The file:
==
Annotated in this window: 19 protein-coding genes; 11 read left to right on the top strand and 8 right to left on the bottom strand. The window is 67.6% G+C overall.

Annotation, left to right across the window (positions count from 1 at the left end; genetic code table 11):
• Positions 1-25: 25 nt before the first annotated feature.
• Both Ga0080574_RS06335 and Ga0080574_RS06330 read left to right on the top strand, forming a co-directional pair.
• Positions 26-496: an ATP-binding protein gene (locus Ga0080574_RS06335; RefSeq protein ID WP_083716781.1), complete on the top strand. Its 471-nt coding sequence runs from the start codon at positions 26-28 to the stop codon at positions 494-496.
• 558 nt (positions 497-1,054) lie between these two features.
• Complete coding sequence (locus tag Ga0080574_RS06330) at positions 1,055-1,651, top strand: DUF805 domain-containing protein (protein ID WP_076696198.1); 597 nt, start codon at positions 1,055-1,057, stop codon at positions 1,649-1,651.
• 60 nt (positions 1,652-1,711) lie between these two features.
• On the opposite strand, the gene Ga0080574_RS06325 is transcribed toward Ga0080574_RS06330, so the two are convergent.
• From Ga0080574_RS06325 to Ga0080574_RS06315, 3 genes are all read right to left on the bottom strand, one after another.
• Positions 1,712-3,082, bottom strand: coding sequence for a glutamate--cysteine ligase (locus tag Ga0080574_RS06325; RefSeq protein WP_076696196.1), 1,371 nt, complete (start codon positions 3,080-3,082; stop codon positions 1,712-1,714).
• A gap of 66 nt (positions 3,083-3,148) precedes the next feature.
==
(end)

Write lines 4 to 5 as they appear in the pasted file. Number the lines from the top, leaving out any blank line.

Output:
• Both Ga0080574_RS06335 and Ga0080574_RS06330 read left to right on the top strand, forming a co-directional pair.
• Positions 26-496: an ATP-binding protein gene (locus Ga0080574_RS06335; RefSeq protein ID WP_083716781.1), complete on the top strand. Its 471-nt coding sequence runs from the start codon at positions 26-28 to the stop codon at positions 494-496.